“Concrete countertops are a unique offering to homebuyers who see the same finishes used in house after house they visit,” explains Joy, offering her observation as a seasoned realtor. “Having concrete countertops almost gives you bragging rights—you have something different from your neighbors.”
KJ Otterman and his team of skilled residential builders quickly became adept to the aesthetic potential and versatility of concrete, and now offer concrete countertops as a custom option for their residential projects. According to KJ, builders in the Steamboat Springs area, a top destination resort town, have to work harder to differentiate their projects from the competition since everyone is competing for the same high-end customer.
The creativity and versatility of concrete has opened a new market for the KJ and his staff. They are confident that adding custom concrete will grow their business and are forming a separate concrete company that will specialize in building concrete countertops, custom floors, driveways, patios and decks. Cheng’s follow-up book, Concrete at Home (Taunton Press, 2005) was a source of inspiration for them to get their concrete business jumpstarted. The book offers illustrations of detailed concrete flooring inside and outside of the home among other concrete applications like water features, fireplaces and walls. To solidify their business plans, KJ and his team plan to attend Cheng’s Advanced Countertop Design Training in Berkeley, CA. Part of the training will offer them essential information on developing and growing their concrete business.
Breaking the Mold
Another advantage of concrete is its adaptability in either modern or traditional settings especially when coupled with other materials like varied metals, wood or stone. “Concrete adds so many [possibilities] to stone, and the combination with slate, which is hugely popular here, gives the mountain homes an overall warm, natural touch,” says Joy.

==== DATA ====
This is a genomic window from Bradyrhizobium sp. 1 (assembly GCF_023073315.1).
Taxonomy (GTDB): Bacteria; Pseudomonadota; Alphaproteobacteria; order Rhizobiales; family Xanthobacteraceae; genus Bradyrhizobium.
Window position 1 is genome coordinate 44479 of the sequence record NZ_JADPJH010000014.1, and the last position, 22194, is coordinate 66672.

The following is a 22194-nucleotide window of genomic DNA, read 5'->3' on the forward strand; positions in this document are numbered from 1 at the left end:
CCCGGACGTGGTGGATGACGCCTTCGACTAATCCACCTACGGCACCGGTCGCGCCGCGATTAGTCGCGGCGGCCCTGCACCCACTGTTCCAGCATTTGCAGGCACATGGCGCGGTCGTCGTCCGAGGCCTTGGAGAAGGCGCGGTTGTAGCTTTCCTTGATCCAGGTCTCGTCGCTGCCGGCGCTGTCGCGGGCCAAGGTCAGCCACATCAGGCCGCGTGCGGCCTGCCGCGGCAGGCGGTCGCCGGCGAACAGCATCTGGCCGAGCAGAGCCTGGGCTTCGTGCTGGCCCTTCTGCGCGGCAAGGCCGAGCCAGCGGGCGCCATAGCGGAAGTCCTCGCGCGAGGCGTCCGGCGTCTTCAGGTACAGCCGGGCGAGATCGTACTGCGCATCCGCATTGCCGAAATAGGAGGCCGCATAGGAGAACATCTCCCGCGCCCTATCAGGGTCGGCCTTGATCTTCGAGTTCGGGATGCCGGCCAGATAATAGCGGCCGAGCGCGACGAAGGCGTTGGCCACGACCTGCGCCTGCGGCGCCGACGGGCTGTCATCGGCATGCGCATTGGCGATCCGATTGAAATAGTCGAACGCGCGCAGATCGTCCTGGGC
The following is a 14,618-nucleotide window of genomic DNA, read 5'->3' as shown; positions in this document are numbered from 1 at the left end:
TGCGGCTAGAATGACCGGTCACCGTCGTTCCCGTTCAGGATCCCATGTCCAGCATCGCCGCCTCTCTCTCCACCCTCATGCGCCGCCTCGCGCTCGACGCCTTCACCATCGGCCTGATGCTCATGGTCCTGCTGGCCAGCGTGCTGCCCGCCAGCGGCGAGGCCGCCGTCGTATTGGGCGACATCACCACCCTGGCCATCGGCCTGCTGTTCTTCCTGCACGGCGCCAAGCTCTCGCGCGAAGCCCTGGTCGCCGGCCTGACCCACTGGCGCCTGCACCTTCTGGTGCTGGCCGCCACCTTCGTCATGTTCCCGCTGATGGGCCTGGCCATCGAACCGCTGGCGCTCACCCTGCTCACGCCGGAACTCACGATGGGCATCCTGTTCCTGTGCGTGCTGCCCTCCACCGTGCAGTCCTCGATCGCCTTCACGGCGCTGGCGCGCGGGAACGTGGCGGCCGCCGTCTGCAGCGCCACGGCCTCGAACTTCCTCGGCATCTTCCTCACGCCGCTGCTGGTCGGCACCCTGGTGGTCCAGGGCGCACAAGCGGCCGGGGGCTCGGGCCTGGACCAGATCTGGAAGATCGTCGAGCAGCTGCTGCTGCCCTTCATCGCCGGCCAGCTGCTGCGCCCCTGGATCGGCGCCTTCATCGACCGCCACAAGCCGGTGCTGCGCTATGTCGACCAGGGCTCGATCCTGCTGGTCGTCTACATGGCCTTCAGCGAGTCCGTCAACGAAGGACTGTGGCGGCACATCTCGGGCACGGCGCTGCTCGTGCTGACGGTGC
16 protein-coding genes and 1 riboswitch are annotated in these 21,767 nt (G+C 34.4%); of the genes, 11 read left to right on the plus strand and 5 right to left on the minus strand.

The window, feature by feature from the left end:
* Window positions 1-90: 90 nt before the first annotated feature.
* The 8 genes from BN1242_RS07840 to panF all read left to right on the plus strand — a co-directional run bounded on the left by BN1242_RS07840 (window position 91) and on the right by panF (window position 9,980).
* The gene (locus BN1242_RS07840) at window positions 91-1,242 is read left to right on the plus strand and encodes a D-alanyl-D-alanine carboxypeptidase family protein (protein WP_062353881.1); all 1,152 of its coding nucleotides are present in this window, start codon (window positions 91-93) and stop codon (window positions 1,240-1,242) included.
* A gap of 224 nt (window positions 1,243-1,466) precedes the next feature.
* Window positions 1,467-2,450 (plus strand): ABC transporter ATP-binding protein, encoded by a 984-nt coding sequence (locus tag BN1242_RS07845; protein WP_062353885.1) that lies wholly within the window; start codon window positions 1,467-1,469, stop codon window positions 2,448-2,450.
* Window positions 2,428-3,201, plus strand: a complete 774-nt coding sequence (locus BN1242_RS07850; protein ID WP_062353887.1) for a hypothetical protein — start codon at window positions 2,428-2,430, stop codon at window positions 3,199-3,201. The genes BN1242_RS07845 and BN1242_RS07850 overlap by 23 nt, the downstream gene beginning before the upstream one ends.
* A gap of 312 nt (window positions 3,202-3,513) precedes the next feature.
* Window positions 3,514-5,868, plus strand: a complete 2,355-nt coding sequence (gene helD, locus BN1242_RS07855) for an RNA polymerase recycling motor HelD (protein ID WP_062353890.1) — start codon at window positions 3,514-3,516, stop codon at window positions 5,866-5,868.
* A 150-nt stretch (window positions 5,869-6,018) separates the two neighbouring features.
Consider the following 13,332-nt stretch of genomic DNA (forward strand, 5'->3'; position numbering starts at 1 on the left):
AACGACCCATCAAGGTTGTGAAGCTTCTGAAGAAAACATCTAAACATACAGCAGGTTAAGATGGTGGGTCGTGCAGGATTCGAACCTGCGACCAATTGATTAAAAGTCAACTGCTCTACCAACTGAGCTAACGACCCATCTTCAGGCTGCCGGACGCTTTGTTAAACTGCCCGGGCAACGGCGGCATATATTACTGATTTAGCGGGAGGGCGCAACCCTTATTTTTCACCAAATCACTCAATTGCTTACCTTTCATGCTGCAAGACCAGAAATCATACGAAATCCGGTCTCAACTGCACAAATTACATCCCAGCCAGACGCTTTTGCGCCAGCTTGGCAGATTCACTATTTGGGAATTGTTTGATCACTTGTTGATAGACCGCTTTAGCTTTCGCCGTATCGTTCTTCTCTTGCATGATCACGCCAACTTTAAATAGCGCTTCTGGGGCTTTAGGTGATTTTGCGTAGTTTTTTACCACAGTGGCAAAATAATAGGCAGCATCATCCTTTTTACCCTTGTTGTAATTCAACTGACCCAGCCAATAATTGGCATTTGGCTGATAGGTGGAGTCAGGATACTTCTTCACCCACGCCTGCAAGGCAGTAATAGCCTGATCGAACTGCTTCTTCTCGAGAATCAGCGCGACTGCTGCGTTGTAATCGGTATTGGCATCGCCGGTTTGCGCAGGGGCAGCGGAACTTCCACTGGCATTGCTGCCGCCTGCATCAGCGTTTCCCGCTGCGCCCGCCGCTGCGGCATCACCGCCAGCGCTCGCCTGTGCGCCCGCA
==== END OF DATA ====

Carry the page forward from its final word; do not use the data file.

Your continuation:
Joy and Ken have since built a much larger home (4,000 sq. ft.) that offers expansive views of the Steamboat Ski Resort that will serve as a long-term investment for the couple. They’ve also expanded their list of custom finishes, including hand-troweled walls, elegant oil-rubbed bronze hardware, knotty pine doors that arch at the top, cabinets in a natural, knotty alder, and their favorite—concrete kitchen countertops.
Unlike in their previous home, KJ and his specialty crew poured charcoal-colored countertops using the pre-cast method in the unfinished basement of the new home. Before pouring the concrete, they sprinkled an array of semi-precious stones in the mold including Leopardskin, Moonstone, Mother-of-Pearl and Turquoise. After the surface was ground and lightly polished, the finished result was an impressive blend of colors, “By far, the Mother-of-Pearl was the most incredible,” says Joy.
The L-shaped concrete countertop has a rough, rustic stone appearance, complementing its rugged country surroundings. An integral drain board and trivets provides function and added interest to the concrete countertop. Natural slate backsplashes, distinct wall accents, and a butcher block countertop at the kitchen island all resonate with the traditional warmth and earthiness of the concrete countertops.
Joy and Ken’s respective backgrounds in real estate and custom homebuilding, and as investment homebuyers, have helped them realize that concrete countertops can add tremendous aesthetic and financial value to a home. Concrete’s customization and “show-stopping” appeal is like no other countertop surface. Cheng is a proponent of emotional aesthetics and building homes that capture these emotions, as in the case of Joy and Ken Otterman. Cheng concludes: “People really want differentiation, something personal, something custom,” says Cheng. “And concrete can do that for them.”